Less than one month into 2017, the federal contracting community has already witnessed its first major IT-related acquisition.
On Friday, Herndon, Virginia-based Harris Corp. announced it will sell its government IT services business to an affiliate of New York-based private equity investment firm Veritas Capital for $690 million.
Harris currently holds a variety of important federal IT contracts, including support for NASA’s Space Communications Network and Deep Space Networks; ground stations that transmit weather data for the National Oceanic and Atmospheric Administration and numerous others with the State Department and U.S. Army, Navy and Air Force.
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An increase in defense spending, as some have forecast under President Donald Trump’s new administration, could potentially make those military contracts more lucrative, which would be a boon to Veritas’ portfolio.
Matt Hummer, director of analytics at big data firm Govini, told Nextgov Veritas has a history of these kinds of plays.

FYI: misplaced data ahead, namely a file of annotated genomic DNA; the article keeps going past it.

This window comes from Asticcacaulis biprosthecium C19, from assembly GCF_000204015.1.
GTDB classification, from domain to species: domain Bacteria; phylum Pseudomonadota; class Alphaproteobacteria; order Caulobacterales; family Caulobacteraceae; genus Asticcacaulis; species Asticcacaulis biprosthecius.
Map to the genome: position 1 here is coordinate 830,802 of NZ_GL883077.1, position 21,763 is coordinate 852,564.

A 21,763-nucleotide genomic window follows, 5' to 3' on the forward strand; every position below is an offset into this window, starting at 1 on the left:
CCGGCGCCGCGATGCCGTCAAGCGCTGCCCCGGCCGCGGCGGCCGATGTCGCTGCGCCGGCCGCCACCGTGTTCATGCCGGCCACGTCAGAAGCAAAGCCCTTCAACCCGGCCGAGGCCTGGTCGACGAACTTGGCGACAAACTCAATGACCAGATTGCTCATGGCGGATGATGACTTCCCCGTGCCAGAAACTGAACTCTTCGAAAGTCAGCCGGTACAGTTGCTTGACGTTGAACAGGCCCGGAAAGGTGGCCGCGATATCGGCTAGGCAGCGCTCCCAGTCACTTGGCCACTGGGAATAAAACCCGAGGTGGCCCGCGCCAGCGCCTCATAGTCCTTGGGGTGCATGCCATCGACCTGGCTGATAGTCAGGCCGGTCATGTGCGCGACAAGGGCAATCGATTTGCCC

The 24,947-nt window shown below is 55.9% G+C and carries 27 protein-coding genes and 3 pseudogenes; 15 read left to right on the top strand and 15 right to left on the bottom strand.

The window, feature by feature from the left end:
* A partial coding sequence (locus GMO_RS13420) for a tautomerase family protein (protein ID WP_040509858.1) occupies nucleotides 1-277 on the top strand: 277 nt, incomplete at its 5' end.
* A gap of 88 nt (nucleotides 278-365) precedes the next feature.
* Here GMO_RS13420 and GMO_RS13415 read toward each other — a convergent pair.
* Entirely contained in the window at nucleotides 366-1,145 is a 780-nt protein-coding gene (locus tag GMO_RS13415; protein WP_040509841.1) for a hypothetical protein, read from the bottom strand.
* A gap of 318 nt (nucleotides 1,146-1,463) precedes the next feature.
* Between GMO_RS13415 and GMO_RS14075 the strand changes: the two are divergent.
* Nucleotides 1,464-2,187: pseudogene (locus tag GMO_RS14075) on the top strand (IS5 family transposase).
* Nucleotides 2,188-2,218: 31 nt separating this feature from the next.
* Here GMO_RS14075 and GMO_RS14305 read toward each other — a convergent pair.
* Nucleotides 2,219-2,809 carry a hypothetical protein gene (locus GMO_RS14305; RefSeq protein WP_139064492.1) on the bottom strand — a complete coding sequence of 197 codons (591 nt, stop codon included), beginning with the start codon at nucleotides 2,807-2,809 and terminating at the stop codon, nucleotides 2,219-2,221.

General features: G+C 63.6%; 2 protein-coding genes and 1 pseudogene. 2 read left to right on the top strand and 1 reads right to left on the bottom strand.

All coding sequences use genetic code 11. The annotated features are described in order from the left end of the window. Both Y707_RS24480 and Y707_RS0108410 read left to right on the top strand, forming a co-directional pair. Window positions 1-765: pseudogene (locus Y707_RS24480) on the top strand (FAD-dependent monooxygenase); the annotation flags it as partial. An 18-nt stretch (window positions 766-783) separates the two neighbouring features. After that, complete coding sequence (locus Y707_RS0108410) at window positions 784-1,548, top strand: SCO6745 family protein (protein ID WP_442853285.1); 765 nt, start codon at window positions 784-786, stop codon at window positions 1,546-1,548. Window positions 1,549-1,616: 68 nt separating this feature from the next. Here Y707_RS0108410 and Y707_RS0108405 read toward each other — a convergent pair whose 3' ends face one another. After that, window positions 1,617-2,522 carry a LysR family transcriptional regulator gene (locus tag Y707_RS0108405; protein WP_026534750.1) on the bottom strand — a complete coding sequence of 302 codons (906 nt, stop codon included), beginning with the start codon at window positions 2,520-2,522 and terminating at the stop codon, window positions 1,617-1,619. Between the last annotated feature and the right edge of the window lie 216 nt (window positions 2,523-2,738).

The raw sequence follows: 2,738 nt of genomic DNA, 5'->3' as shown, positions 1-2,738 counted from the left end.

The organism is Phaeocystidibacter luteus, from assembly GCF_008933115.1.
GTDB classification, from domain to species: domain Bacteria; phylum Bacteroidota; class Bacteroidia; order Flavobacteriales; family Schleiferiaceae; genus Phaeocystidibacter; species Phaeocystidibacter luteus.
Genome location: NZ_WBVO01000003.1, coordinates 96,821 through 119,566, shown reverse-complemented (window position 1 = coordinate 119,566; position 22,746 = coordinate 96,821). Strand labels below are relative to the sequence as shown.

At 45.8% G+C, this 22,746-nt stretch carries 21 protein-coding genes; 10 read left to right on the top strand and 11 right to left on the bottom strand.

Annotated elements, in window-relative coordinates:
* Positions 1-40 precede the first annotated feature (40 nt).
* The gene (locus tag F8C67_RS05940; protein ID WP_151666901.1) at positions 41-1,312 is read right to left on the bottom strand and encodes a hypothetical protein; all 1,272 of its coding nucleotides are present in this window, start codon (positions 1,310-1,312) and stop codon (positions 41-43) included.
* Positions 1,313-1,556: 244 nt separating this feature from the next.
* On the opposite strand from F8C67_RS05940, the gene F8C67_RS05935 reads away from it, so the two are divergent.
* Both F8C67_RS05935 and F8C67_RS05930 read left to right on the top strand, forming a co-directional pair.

"Veritas has a track record of making big macro bets," he said. "In the lead-up to the implementation of the Affordable Care Act, Veritas sold Vangent to General Dynamics for $960 million, giving GDIT its strong footprint at [the Health and Human Services Department]. Since the sale, GDIT has captured $4 billion in contracts at HHS mostly related to the implementation of the ACA."
One piece of IT-related business Veritas will not receive is Harris' business with the Federal Aviation Administration for air traffic management, according to a statement from the company.
All told, Harris still expected its IT services unit to generate approximately $1.07 billion in revenue over fiscal 2017. It’s the second large move in recent months for Harris, which sold Harris CapRock—its satellite communications business—to Hong Kong-based SpeedCast for $425 million in November.
In a statement, William M. Brown, president of Harris, said the moves allow the company to focus better on the best of its business units.
“Today’s announced divestiture, coupled with the recent sale of CapRock, reflects our strategy of optimizing the business portfolio to create shareholder value,” Brown said. “These divestitures sharpen Harris’ focus on growing core franchises where technology is a key differentiator, providing compelling value to our customers.”
The deal is reflective of what analysts believe will be a busy year for mergers among IT contractors. Around this time last year, Leidos bought Lockheed Martin’s IT business for $5 billion, setting the stage for M&A activity in 2016.